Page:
We learn elsewhere: There are three who must poll, and whose polling is a religious duty, the nazirite, the leper, and the levites.13  If any one of them polled without a razor, or left behind two hairs, his act is invalid.14

The Master said, 'There are three who must poll and whose polling is a religious duty.' Surely this is obvious?15  It might have been thought that they are simply required to remove their hair, and even smearing it with nasha16  [is valid] and so we are told that this is not so.17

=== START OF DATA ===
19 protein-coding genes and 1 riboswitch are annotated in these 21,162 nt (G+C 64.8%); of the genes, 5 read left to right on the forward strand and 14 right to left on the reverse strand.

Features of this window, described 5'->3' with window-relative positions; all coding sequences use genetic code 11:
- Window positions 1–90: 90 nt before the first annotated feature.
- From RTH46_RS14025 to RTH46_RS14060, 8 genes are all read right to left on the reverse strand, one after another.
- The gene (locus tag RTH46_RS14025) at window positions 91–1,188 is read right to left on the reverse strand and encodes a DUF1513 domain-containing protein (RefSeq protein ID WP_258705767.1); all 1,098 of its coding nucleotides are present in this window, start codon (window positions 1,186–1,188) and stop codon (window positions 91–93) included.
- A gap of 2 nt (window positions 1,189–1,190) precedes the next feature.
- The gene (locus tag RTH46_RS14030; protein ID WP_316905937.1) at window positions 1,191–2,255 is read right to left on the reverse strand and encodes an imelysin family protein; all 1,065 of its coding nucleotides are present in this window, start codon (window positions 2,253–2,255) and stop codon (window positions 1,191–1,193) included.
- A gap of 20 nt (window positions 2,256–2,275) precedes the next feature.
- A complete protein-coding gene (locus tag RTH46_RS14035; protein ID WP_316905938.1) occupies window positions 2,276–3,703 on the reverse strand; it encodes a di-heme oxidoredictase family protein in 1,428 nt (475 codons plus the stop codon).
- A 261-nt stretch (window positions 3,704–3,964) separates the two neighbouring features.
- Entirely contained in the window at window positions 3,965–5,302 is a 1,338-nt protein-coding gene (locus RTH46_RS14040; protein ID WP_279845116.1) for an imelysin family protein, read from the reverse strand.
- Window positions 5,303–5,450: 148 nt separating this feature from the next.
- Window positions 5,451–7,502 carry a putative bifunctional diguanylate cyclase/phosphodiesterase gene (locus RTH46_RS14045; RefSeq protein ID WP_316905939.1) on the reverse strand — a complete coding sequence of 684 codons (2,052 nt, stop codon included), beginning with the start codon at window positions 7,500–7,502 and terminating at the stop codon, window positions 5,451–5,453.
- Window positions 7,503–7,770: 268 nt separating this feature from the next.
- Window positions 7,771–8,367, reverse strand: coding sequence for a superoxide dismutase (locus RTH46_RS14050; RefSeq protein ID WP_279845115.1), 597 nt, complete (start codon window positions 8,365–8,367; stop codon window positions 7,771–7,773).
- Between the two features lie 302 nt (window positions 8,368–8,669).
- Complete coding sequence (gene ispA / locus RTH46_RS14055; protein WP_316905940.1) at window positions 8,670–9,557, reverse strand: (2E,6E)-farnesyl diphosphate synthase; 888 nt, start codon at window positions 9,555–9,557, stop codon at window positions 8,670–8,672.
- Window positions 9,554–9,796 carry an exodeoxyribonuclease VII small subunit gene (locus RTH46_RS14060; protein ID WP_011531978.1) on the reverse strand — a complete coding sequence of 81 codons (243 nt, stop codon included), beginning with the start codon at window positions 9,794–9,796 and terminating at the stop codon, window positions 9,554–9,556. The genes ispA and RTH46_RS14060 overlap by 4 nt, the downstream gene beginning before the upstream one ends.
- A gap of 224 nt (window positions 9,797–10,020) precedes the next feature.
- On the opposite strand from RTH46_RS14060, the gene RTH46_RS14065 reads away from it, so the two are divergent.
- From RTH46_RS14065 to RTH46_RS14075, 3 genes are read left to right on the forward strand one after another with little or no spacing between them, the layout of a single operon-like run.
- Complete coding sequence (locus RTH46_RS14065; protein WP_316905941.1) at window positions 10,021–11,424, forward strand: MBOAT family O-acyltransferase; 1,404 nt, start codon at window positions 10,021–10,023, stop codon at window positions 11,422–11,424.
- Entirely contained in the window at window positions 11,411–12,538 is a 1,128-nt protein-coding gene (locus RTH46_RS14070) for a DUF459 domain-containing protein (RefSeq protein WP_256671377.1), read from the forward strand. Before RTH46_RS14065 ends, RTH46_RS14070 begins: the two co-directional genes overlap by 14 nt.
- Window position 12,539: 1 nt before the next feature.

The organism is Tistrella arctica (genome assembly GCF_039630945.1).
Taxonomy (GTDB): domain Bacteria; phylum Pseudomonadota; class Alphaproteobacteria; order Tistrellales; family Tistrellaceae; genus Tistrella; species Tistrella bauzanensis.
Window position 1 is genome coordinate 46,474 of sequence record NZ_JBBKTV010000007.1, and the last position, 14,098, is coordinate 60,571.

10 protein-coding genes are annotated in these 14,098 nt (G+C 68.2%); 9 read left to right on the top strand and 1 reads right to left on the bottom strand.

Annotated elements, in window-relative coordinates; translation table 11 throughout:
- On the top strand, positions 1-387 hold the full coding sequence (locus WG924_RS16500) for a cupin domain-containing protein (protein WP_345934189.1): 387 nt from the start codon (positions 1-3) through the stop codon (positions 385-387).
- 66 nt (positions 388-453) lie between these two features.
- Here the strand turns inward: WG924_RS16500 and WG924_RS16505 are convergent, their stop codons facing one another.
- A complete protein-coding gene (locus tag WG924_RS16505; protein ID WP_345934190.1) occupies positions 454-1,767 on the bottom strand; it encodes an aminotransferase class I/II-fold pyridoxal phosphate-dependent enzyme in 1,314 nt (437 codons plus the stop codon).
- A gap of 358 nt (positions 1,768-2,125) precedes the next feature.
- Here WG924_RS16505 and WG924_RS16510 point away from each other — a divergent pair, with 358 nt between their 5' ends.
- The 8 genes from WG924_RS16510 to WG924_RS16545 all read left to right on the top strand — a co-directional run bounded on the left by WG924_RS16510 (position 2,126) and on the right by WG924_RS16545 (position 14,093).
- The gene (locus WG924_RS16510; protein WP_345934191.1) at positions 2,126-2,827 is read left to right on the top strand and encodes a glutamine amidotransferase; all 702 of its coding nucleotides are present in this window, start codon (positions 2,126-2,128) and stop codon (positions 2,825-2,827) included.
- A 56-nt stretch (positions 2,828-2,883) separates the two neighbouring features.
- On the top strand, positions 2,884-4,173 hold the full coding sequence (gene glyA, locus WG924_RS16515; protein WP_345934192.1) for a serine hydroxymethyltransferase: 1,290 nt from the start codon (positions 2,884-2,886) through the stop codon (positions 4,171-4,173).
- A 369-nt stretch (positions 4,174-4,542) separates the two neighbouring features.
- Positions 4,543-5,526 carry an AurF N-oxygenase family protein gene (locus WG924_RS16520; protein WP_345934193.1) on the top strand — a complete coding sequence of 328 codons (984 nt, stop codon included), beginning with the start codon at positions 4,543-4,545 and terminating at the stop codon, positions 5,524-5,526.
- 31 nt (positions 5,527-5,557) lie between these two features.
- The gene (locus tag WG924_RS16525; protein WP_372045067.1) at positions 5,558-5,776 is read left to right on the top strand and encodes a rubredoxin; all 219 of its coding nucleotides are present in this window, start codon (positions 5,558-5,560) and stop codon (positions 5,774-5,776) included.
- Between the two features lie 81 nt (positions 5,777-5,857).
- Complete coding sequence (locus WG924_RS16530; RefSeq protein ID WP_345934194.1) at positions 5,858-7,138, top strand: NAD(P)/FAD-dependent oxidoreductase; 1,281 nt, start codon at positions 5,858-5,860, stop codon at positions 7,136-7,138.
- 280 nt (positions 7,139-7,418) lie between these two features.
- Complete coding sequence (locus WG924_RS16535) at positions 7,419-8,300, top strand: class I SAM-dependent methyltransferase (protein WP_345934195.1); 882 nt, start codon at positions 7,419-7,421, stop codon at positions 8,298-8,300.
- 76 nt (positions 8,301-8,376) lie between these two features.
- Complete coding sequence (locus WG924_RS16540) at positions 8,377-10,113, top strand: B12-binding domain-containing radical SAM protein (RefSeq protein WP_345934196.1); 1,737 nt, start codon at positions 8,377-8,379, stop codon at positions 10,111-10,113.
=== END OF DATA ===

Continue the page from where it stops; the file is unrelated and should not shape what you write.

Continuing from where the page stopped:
It is [also] stated, 'If any one of them polled without a razor etc. Now we can grant this in the case of a nazirite where there is written, There shall no razor come upon his head,18  and of the levites where there is written, And let them cause a razor to pass over all their flesh,19  but how do we know that a leper must use a razor? Should you reply that this can be inferred from the levites [by the following argument, viz.] The levities require to poll, and the polling must be performed with a razor, and so I will infer of the leper who is required to poll that the polling must be performed with a razor; [your argument] can be refuted. For although it is true of the levites [that they must use a razor, this may be] because they had to be offered as a wave-offering,20  which is not the case with the leper. You will therefore attempt to infer it from the nazirite.21  But [it may be asked] although it is true of the nazirite, [this may be] because his sacrifice must be accompanied by cakes,22  whereas a leper's does not require this. It being thus impossible to infer what is required from one by itself, you will try to infer it from both together in the following way. You will infer it [using the above argument] from the levites. [To the objection] that although it is true of the levites [this may be] because they had to be offered as a wave-offering, [you will reply that] the nazirite will show [that this cannot be the reason].23  [To the objection that] although it is true of the nazirite [this may be] because his sacrifice must be accompanied by cakes, [you will reply that] the levites show [that this cannot be the reason].24  The argument thus goes round; what applies to one side does not apply to the other; and what applies to the other side does not apply to the one side. What they have in common is that they both require to poll25  and this polling must be done with a razor, and so I will infer with regard to the leper26  who is also required to poll that his polling must be done with a razor.